CNN American Morning
Milwaukee, WI, Tuesday, February 17, 2004
Dean talks about his campaign for the Democratic presidential nomination. He discusses why his campaign manager resigned, says he's still in the race to win and if he doesn't win the nomination, he will support whoever the nominee is.
BILL HEMMER, CNN ANCHOR: Howard Dean has spent a lot of time stumping for votes in Wisconsin. Now, the all important primary gets under way today and it appears his campaign is in the balance with it. Will he stay in the race or will he go?
Howard Dean is our guest this morning, live from Milwaukee.
Good to see you again, Governor.
Good morning to you there.
DR. HOWARD DEAN (D), PRESIDENTIAL CANDIDATE: Great to be back on.
Thanks very much.
HEMMER: Let's start with the news from your campaign manager, Steve Grossman.
Why did he bail the day before Wisconsin?
DEAN: I think you'd have to ask Steve that. I mean we're just focusing on putting one foot in front of the other. This country wants jobs. This country wants health care. And I'm pretty good at doing both, having been a doctor and a governor.
HEMMER: You said yesterday you did not feel betrayed by his move.
How do you feel?
DEAN: I don't feel betrayed by his move. He's a good guy. He came on with us early on. We wouldn't be where we are without him. And I think people have a right to make their own decisions about when they want to sign on with the front runner. Lots of people signed on with me when I was the front runner.
But we're in this to change the Democratic Party and change this country, and we're going to do that one way or the other. And as long as I can do that by running for president and winning, I will. If I don't think I can, we'll do something else.
We've already substantially changed the message of the folks running for president. I think that's a good thing. Now we've got to make sure that when we get to Washington or when somebody else gets to Washington, we're going to have things like health insurance for every single American, which we have not had for 56 years in this country. That is appalling, so far behind all the other industrialized countries in the world. We don't have to do-put up with that in this country and the Democrats ought to be doing something about it.
HEMMER: You have said John Kerry, the front runner, is not a real Democrat, to borrow some of your words from the past. You know the label he puts on his campaign, the real deal, so he says about his campaign. You also say John Edwards would make a better candidate when facing off head to head with President Bush.
How do you think John Kerry would fare as a candidate leading your party if, indeed, the nomination goes his way?
DEAN: Look, I'm going to do everything I can to win this nomination. And this isn't done yet and I think I certainly respect your opinions and the pollsters' opinions. But last I looked, voters actually get to choose the Democratic nominee. So I'm in this to win. We have more electoral votes-I mean, excuse me, more delegates to the convention than anybody else except John Kerry and we think we can overhaul him, particularly in the next Super Tuesday primaries.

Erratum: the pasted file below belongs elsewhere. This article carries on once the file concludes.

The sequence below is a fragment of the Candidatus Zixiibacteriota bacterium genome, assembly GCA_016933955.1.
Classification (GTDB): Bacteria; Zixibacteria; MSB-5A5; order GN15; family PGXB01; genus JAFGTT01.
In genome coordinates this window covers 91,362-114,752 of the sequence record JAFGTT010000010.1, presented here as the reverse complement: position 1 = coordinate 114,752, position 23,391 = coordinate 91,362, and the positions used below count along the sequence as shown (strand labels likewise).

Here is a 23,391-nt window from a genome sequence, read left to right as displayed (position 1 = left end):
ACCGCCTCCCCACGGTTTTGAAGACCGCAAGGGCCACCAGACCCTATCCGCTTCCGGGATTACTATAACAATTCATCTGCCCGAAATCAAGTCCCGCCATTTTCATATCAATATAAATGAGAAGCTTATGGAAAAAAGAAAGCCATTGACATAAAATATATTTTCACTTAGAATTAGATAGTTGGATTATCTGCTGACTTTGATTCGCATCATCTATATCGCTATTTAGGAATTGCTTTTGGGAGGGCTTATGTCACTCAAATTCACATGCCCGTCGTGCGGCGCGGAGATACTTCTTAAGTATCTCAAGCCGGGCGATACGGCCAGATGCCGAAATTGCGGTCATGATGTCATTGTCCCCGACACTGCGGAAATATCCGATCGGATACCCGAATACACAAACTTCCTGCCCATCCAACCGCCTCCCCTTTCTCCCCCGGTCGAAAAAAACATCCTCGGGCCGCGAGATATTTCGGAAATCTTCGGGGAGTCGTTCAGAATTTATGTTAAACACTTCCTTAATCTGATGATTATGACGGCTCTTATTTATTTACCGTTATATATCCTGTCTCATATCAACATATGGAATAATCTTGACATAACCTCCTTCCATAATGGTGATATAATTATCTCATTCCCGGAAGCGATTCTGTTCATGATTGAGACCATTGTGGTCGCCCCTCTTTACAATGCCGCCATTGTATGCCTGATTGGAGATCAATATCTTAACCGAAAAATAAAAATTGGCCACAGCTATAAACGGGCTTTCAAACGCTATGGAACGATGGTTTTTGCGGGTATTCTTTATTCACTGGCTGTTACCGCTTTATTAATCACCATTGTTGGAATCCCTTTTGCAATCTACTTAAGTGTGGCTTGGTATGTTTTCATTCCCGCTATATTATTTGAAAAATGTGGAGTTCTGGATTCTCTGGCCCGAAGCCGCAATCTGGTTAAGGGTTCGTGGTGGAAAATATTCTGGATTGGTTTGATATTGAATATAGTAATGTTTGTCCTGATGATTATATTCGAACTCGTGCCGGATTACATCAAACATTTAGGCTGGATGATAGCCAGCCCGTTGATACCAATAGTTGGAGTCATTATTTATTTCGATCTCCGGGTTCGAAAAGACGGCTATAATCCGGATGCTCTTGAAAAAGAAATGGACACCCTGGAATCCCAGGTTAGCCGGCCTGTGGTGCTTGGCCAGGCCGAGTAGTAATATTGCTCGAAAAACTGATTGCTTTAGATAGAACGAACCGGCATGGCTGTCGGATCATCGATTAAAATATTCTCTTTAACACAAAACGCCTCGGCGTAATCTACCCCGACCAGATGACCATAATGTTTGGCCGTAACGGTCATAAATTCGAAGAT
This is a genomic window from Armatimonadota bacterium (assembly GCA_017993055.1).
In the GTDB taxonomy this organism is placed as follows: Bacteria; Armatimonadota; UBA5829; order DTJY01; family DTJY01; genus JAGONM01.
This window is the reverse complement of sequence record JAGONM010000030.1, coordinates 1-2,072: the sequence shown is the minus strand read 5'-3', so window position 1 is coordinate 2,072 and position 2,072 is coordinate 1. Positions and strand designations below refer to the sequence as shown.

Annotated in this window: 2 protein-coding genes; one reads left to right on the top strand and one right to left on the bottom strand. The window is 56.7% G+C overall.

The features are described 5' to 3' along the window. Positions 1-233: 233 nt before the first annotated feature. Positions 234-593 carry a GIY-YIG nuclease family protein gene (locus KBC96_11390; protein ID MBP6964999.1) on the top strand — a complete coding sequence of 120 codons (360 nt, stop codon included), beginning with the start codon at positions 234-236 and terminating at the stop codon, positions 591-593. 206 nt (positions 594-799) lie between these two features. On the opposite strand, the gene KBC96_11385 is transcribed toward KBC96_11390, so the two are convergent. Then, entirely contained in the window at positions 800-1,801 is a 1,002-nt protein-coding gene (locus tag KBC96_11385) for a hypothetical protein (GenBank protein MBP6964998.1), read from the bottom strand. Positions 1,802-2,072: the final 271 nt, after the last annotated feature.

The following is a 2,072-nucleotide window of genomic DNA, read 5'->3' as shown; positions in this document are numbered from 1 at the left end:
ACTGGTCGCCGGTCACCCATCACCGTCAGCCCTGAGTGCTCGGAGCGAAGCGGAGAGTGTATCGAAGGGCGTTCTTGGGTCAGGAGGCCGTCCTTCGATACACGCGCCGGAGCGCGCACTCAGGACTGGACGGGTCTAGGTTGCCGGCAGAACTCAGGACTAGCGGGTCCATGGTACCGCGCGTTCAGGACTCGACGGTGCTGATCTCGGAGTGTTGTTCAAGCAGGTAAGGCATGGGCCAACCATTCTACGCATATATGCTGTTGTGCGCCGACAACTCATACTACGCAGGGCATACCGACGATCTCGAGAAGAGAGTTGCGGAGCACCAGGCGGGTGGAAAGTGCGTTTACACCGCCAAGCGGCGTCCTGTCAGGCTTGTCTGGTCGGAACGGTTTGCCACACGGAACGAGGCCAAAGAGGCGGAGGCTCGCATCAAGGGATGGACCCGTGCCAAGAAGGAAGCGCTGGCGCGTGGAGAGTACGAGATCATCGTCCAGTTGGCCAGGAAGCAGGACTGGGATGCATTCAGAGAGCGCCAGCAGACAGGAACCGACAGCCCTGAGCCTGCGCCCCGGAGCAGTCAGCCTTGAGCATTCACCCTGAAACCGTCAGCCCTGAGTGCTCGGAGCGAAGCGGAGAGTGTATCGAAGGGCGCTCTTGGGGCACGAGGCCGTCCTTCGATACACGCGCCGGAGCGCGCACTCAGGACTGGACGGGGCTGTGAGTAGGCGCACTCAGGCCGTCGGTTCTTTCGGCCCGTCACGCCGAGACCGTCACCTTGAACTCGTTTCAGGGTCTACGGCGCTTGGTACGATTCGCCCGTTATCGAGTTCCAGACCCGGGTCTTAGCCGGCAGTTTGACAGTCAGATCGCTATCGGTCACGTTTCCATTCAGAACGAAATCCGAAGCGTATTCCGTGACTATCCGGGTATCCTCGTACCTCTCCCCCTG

If not, I'm going to support whoever the Democratic nominee is. We need to beat George Bush. He is the most irresponsible president in my lifetime, a half a trillion dollar deficit every single year. We cannot go on with this borrow and spend credit card president.
HEMMER: Have you had conversations with John Kerry this week?
DEAN: I would never disclose who I did and did not have conversations with.
HEMMER: Has his campaign...
DEAN: But I will tell you this.
HEMMER: Go ahead.
DEAN: I will tell you this, we are interested in winning and if I don't win, we are interested in having a Democratic president in the White House. And that is what I intend to do.
HEMMER: Has he or members of his campaign contacted you about drafting your support for him in the nomination process?
DEAN: Well, as I said, I wouldn't-I appreciate the inquiry, but I'm not about to disclose what our conversations were. I will say that throughout this campaign we have talked with all the campaigns frequently. I think it's important to have a back channel. Our unified goal in this party is to beat George Bush, the first president since Herbert Hoover who has a net loss of jobs on his record. We're going to do that and we're going to do that any way we can.
HEMMER: Yes, on a personal note, it has been an amazing two months for you. A healthy bank account at one point and a strong front runner status for you for some time.
Can you relate to our viewers what this experience has been like for you as you crisscross the country?
DEAN: It's been a great experience. I think the American people are incredibly terrific. They're not cynical. They're work-they work hard. They're struggling and I think what we need, as Jimmy Carter used to say, is a leader in Washington who is as good as the American people.
HEMMER: Just to be clear, if you don't win today in Wisconsin, are you still in it?
HEMMER: Not getting out?
DEAN: How about that for clarity?
HEMMER: That's clarity. That's one of the shortest and briefest answers we've gotten throughout this entire campaign.
So we'll watch that today.
Howard Dean, thank you for your time.
DEAN: Thanks very much.
HEMMER: We'll be watching throughout later today.
DEAN: Thanks for having us.
Content and programming Copyright 2004 Cable News Network Transcribed under license by FDCH e-Media, Inc.